Tools like Hubspot and Pipedrive give you the ability to track the progress of tasks, set benchmarks, and measure your success. This is the best way to know if the knowledge is being put to good use and is paying off.
Whether the results are good, poor, or okay, this should also be recorded and then communicated to the appropriate people. See how the knowledge cycle continues? With this system, you’ll never miss a beat.
Step 5: Create New Knowledge
Assume you discover that a new idea, technology, or solution is paying off. You can then apply this to other areas within your company. If the results are coming up short, on the other hand, this presents a new opportunity to innovate.
Having a knowledge transfer system ensures that your business is never stagnant when it comes to new ideas and problem-solving.
If you want your business to grow, you’ll want to cultivate an environment that encourages the constant pursuit of knowledge.
Create a Knowledge Transfer Plan for Your Business
In Step 4 we mentioned the need to create a solid knowledge transfer plan. While this will differ from business to business, there are basic components worth considering.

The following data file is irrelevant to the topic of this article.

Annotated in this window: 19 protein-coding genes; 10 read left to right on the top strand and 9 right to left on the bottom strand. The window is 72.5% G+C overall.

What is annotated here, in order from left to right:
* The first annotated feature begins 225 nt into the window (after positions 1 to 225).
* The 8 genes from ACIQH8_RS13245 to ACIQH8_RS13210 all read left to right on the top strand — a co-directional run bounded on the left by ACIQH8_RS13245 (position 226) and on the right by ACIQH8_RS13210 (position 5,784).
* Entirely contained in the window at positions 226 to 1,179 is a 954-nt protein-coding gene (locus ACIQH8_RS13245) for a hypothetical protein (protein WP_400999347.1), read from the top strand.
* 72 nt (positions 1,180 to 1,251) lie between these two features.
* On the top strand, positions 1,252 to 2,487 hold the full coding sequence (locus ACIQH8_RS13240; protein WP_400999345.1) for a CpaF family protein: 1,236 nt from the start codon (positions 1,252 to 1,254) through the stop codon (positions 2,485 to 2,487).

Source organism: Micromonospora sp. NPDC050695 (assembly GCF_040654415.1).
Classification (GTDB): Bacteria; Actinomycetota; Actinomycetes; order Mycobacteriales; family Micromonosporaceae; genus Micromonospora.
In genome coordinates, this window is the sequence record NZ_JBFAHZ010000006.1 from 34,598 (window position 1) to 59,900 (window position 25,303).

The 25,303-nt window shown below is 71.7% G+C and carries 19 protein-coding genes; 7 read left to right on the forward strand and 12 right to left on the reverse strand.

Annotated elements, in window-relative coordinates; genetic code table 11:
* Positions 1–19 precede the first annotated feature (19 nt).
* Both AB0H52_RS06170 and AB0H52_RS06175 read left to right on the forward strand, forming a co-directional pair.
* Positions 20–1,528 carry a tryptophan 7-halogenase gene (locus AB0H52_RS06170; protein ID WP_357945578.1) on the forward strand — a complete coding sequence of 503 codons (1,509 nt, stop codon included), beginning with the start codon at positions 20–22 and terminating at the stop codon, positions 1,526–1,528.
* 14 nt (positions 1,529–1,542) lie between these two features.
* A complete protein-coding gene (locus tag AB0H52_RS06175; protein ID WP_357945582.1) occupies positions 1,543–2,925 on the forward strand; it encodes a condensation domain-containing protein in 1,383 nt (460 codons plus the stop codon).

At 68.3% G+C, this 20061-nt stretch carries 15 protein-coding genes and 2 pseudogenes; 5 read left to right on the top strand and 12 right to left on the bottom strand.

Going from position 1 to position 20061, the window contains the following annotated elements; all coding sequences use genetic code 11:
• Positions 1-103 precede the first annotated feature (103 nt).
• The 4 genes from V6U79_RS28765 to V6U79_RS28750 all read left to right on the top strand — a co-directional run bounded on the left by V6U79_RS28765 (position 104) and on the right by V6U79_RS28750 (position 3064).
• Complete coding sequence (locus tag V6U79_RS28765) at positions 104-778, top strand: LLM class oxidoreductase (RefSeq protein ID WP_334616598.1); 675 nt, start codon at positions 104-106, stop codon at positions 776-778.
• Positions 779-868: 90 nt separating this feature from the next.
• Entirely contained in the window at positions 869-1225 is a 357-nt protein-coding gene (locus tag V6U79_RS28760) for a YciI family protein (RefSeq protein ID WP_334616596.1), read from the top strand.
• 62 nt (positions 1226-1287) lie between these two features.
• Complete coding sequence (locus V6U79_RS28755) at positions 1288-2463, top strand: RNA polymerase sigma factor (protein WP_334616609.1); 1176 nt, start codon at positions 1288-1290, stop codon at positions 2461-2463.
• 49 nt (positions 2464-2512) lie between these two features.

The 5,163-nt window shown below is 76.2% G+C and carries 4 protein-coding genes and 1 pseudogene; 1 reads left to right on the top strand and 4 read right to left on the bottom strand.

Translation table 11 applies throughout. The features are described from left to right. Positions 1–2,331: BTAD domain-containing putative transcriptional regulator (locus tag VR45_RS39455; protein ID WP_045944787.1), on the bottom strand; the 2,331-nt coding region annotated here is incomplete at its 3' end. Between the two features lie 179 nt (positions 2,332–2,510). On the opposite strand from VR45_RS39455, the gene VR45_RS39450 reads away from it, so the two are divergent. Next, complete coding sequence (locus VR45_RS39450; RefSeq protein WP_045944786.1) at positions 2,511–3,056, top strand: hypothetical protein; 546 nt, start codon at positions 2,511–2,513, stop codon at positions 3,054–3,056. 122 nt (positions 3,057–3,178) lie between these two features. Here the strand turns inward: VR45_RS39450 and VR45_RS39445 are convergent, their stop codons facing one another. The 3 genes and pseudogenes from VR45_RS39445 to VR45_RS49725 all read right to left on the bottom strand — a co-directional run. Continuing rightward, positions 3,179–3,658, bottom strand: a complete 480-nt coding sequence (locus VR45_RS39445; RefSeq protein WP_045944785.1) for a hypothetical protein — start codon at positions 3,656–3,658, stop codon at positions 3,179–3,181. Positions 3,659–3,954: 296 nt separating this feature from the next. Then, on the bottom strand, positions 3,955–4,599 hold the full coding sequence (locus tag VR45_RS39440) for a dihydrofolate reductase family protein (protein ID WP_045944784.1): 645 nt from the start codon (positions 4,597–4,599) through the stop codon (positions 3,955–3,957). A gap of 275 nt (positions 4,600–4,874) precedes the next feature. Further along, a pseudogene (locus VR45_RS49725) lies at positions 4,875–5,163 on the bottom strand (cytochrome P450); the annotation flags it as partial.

Identify the key knowledge holders in your organization. Does the knowledge “trickle down” from the top? Or are the true visionaries the ones in the trenches? Give the right people the opportunity to share the knowledge they have.
Motivate them to share. Encourage your “idea people” and internal experts to share their knowledge. Give them a platform to do that – whether that be through a communication channel like Slack, by giving them the floor during company meetings, or providing some other medium.
Make sharing easy. Have fast and simple tools available for people and departments to share information.
Measure results consistently. Set standards and benchmarks. Monitor progress. Communicate the results to your keep. Be receptive to input and adjust when necessary.
Apply the knowledge. Don’t let your business sleep on the knowledge available. What use is a good idea if it isn’t put into action. Offer incentives your team members to be innovative and take initiative. Encourage taking appropriate risks.
Continue generating knowledge. Bring in industry experts, offer training, hold brainstorm sessions, and otherwise encourage a community that pursues knowledge. If there is a problem, take it to your team to think up a solution. Don’t be a company that says, “We have always done it this way”. Look for different ways to do things.
Ready to improve your company culture, boost innovation, and increase collaboration in your company?
Hopefully, this guide got your wheels turning when it comes to creating your own effective knowledge transfer strategy.